Campbell soup has a long, rich history and can still be found on.your grocer shelved.
The Campbell Soup Company, also known as Campbell’s, is an American producer of canned soups and related products. Campbell’s products are sold in 120 countries around the world. It is headquartered in Camden, New Jersey. Campbell’s divides itself into three divisions: the simple meals division, which consists largely of soups both condensed and ready-to-serve, the baked snacks division, which consists of Pepperidge Farm, and the health beverage division, which includes V8 juices. Campbell’s runs a program for schools, Labels for Education.
The company was started in 1869 by Joseph A. Campbell, a fruit merchant from Bridgeton, New Jersey, and Abraham Anderson, an icebox manufacturer from South Jersey. They produced canned tomatoes, vegetables, jellies, soups, condiments, and minced meats.
In 1876, Anderson left the partnership and the company became the “Joseph A. Campbell Preserve Company”.
Campbell reorganized into “Joseph Campbell & Co.” in 1896. In 1897, John T. Dorrance, a nephew of the general manager Arthur Dorrance, began working for the company at a wage of $7.50 a week. Dorrance, a chemist with degrees from MIT and Göttingen University, Germany, developed a commercially viable method for condensing soup by halving the quantity of its heaviest ingredient: water. He went on to become president of the company from 1914 to 1930, eventually buying out the Campbell family.
In 1898, Herberton Williams, a Campbell’s executive, convinced the company to adopt a carnelian red and bright white color scheme, because he was taken by the crisp carnelian red color of the Cornell University football team’s uniforms. To this day, the layout of the can, with its red and white design and the metallic gold medal seal from the 1900 Paris Exhibition, has changed very little, with the exception of the French phrase on the top of the gold seal that said “Exposition-Universelle-Internationale” which was changed to the English name of the exhibition as “Paris International Exposition”.
Campbell Soup became one of the largest food companies in the world under the leadership of William Beverly Murphy. He was elected executive vice president of Campbell Soup in 1949 and was President and CEO from 1953 to 1972. While at Campbell’s Soup Company, he took the corporation public and increased its brand portfolio to include Pepperidge Farm’s breads, cookies, and crackers, Franco-American’s gravies and pastas, V8 vegetable juices, Swanson broths, and Godiva’s chocolates. David Johnson was President and CEO from 1990 until 1997.
Campbell Soup invested heavily in advertising since its inception, and many of its promotional campaigns have proven value in the Americana collectible advertising market. Perhaps best known are the “Campbell Kids” designed by illustrator Grace Drayton. Ronald Reagan was a spokesman for V8 when Campbell’s acquired the brand in 1948.
In addition to collectible advertising, the company has also had notable commercial sponsorships. Among these was Orson Welles’s The Campbell Playhouse, which had previously been The Mercury Theatre on the Air. After the program’s adaptation of The War of the Worlds became a sensation for accidentally starting a mass panic due to its realism, Campbell’s took over as sponsor of the radio theater program in December 1938.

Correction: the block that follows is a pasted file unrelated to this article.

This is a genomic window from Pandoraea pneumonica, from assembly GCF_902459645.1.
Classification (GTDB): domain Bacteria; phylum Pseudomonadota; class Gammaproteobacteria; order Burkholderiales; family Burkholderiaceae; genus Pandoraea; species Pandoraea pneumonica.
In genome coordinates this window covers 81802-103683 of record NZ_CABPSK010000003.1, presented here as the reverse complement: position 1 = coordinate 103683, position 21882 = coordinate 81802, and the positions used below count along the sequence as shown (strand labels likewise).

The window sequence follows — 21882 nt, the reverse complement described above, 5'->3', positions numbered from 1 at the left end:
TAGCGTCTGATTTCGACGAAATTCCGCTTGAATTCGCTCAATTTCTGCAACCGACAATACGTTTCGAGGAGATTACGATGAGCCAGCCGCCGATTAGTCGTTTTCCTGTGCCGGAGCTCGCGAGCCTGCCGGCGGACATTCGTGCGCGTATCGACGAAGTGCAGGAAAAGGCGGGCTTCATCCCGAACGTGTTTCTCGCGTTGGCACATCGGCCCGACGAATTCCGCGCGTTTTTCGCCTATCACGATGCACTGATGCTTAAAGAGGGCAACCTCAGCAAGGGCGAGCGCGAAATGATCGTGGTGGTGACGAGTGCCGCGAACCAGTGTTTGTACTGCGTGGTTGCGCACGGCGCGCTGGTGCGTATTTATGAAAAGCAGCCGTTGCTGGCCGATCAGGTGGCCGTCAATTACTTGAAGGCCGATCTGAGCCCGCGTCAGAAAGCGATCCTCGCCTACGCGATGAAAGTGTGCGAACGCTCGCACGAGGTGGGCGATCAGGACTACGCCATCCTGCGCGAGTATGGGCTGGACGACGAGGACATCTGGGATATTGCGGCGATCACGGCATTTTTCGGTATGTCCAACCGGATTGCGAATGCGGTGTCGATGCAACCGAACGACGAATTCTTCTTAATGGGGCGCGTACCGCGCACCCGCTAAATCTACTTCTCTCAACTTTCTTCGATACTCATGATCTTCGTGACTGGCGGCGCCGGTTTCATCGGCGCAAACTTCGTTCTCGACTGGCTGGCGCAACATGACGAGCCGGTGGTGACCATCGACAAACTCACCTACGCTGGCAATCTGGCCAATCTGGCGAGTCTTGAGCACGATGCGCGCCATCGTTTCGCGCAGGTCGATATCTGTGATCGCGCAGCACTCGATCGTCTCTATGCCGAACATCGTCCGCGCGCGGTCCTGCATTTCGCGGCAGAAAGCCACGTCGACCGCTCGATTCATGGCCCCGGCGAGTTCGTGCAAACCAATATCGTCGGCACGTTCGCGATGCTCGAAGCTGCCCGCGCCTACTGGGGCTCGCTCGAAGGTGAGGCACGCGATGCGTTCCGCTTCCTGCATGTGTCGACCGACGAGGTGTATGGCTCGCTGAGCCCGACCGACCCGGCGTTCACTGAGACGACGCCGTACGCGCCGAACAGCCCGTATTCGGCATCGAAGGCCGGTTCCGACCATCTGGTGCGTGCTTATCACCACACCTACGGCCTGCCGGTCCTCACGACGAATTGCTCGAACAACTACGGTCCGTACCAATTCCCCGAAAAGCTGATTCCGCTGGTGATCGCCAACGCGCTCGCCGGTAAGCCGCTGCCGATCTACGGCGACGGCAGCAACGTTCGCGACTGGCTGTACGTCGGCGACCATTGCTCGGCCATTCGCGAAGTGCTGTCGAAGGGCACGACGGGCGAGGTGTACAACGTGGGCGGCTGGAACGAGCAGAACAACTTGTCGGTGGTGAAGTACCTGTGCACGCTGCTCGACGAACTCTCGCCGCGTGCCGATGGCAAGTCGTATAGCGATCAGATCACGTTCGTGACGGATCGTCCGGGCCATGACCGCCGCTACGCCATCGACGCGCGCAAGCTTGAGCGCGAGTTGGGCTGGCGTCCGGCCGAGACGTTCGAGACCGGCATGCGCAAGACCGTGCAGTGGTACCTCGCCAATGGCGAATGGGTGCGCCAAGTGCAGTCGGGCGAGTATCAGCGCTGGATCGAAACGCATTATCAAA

In the UK and Ireland, Campbell Soup was rebranded as Batchelors Condensed Soup (UK) and Erin (Ireland) in March 2008, when the license to use the brand name expired. Premier Foods, St. Albans, Hertfordshire bought the Campbell Soup Company in the UK and Ireland, for £450m ($830m) in 2006, but was licensed to use the brand only until 2008. Under this agreement, the US-based Campbell Soup Company continued to produce Campbell’s Condensed Soup but could not sell the product in the UK for a further five years.
Campbell’s continues to be a major part of Camden, New Jersey, regularly participating in charity events in the community. In 2009, Campbell’s completed the building of a new and expanded headquarters in the city.
In January 2010, Campbell’s Canadian subsidiary began selling a line of soups that are certified by the Islamic Society of North America as being halal (prepared in accordance with Islamic law). Although Campbell does not have any plans to sell its halal soups in the United States, the move has drawn criticism from anti-Muslim critics in the United States. Blogger Pamela Geller called for a boycott of the company.
In July 2011, Campbell’s Soup decided to once again sell its product in the UK after being absent since 2008. Symingtons began manufacturing the brand under license by Symingtons. The new line-up comprised twelve cup soups, five simmer soups designed to be cooked in a pot of water, four savoury rice lines, and four savoury pasta and sauce packets. The new range will not be sold in cans, but instead sold in packets and boxes. Later in 2011, the canned varieties have also returned to supermarket shelves with refreshed labels and new lines.
In 2012, Campbell announced plans to buy Bolthouse Farms, a maker of juices, salad dressings and baby carrots, for $1.55 billion. Analysts saw this as an attempt to reach younger, more affluent consumers.
In June 2013, Campbell acquired the Danish multinational baked goods company Kelsen Group for an undisclosed amount. Kelsen has an 85-country distribution network and is seen as providing Campbell with opportunities for international expansion, particularly into China and other Asian markets.
In June 2015, Campbell Soup acquired salsa maker Garden Fresh Gourmet for a fee of $231 million as it looked to expand into the fresh and organic packaged foods business.